Date: Wednesday, January 30th (but also every Wednesday) Time: 4:15 – 5:30 pm Place: Downey House 113
The prophecy has been fulfilled, says Virgil “Radio Head” Taylor ’15:
The WESU Lecture Series is now complete. Your favorite grandparent-aged Wesleyan entity has already brought Anthony Fantano to campus, and now we are ready to fill you in on our plans for Fall / Winter 2012! We are continuing this week with Ilya Marritz ’99(pictured/rendered, right) who will lecture tomorrow night at 8:00 – 9:30 in the CFA Hall. AND THEN… On November 1, Doug Berman ’84 of Car Talk and Wait Wait…Don’t Tell Me! will be on campus. AND THEN… November 8 will bring Radiolab‘s Lynn Levy ’05. We hope to see you then and there! Peep our site for updates.
“I’m, like, surprised people showed up to this. I’m, like, stoked for this.”
On Thursday, September 13th, Wesleyan invited Anthony Fantano, “the Internet’s busiest music nerd,” to inaugurate this year’s WESU Lecture Series. Nearly a hundred students and area music nerds crowded into CFA Hall to hear the prolific music review vlogger speak about “what I do, how I do it, how I started, why I do it, and who is Cal.” Catch the lecture and subsequent Q + A session in three YouTube vids: here, here, and here.
Fantano was frank about his rise to “semi-successful” vloggery: he admitted to being shocked that he can nearly make a living as an Internet music reviewer—his syndicated podcast The Needle Drop not being a source of revenue, although it is how he initially got into this line of work (and you can hear his show on WESU 88.1 every Wednesday at 5:05-6:00 pm). He explained to the audience that he primarily gets $ from hosting advertisements on his website and YouTube channel.
Join Government professors in a lecture about this year’s election and its consequences:
First Friday: How Obama Won
Please join Professor Elvin Lim and Professor Melanye Price, both assistant professors in government, discuss the election results and what happens next. Bring your excitement, your questions, your perspective.
First Friday is a series dedicated to creating community amongst those interested in service, activism and social change.
Date: Friday, November 7 Time: 4:30 pm Place: Center for Community Partnerships, 167 High Street
, which was made into an award-winning feature film, and the novel Anil’s Ghost, which was awarded France’s Prix Medicis, Canada’s Governor-General’s Award, and the Kiriyama Pacific Rim Book Prize. His other work includes the memoir Running in the Family and the novels In theSkin of a Lion and Coming Through the Slaughter.His most recent novel, Divisadero, was published in 2007.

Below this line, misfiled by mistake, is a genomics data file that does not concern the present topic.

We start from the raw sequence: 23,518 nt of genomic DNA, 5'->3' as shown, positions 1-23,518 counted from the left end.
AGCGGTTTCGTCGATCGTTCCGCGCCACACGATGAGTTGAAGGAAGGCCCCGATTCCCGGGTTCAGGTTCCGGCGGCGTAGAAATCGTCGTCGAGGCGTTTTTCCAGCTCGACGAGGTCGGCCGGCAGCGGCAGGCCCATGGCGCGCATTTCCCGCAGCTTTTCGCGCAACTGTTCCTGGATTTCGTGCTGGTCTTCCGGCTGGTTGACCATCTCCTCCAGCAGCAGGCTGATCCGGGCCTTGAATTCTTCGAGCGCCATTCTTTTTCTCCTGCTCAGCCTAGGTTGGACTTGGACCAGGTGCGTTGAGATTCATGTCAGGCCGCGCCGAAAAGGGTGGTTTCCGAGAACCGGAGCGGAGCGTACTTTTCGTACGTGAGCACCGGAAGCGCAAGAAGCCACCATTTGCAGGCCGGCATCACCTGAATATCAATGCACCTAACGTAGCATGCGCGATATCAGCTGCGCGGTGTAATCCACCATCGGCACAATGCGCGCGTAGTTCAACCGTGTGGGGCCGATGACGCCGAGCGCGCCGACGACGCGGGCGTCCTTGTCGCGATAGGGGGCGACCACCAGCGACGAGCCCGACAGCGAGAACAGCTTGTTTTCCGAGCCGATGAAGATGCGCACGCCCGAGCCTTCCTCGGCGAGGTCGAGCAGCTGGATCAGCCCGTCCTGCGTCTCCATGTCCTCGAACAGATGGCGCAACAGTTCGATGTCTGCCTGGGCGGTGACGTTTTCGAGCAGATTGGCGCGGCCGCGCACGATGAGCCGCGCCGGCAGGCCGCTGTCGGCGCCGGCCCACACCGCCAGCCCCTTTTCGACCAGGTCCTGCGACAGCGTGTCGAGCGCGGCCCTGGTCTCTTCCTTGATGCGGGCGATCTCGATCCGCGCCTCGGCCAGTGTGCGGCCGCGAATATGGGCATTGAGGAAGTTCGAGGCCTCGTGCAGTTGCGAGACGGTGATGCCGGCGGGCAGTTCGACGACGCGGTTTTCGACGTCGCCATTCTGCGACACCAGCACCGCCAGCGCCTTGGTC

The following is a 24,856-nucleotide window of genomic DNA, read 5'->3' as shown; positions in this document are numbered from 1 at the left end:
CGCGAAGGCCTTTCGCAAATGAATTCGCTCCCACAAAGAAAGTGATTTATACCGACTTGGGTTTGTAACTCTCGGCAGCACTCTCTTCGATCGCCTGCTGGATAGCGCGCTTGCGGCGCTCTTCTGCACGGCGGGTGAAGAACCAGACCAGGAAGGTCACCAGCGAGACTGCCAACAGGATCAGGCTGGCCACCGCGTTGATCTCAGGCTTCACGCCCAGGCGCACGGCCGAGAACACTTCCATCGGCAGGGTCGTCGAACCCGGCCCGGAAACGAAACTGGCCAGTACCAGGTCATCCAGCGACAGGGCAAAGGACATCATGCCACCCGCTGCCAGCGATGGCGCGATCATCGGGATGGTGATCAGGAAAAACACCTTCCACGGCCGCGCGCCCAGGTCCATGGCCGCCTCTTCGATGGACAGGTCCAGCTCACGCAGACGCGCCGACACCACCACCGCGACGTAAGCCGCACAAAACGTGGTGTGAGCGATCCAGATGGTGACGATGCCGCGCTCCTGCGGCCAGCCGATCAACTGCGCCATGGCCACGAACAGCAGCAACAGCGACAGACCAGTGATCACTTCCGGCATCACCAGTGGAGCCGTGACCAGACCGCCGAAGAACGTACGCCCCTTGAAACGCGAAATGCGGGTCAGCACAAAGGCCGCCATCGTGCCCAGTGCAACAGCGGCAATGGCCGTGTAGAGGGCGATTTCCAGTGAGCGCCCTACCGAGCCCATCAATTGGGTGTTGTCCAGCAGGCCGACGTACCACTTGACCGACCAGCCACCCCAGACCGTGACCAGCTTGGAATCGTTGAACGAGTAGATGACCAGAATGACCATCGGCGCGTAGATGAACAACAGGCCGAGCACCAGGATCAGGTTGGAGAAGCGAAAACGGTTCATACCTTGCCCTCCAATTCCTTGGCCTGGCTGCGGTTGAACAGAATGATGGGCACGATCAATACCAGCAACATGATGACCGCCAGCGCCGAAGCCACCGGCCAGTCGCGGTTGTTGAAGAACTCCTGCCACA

A recent nonfiction work is The Conversations: Walter Murch & the Art of Editing Film. He is also the author of four collections of poetry including The Cinnamon Peeler, The Collected Works of Billy the Kid and, most recently, Handwriting.
Author’s remarks and a reading followed by question-and-answer period and book signing. Free and open to the public. No tickets needed.
Date: Wednesday, November 5 Time: 8 pm Place: Memorial Chapel (221 High Street)
Russell House lecture tonight with Jana Sawicki, Professor of Philosophy and Women’s Studies at Williams College. Part of this semester’s Center of the Humanities lecture series on human nature:
In an interview conducted just before his death in 1984, Michel Foucault suggested that homosexual activists might advance sexual freedom by turning away from the discourse of sex-desire and exploring the possibilities opened up within an ethics of pleasure. Cultivating pleasure, he claimed, was more likely to enhance sexual freedom than appeals to the trope of “desiring man.”
Professor Sawicki asks, what is the ontological status of the pleasures that Foucault invokes? Why turn to an ethics of pleasure? Finally, why refuse the discourse of desire? Insofar as queer theorists (Judith Butler, Leo Bersani, Michael Warner) rely heavily upon psychoanalytic theory, they appear to have rejected Foucault’s sustained critique of the discourse of desire. Are there good reasons to be wary of this reliance upon psychoanalytic thought? Or, must we burn Foucault?
Date: Monday, November 3 Time: 8-9:30 pm Place: Russell House – Millett Room, free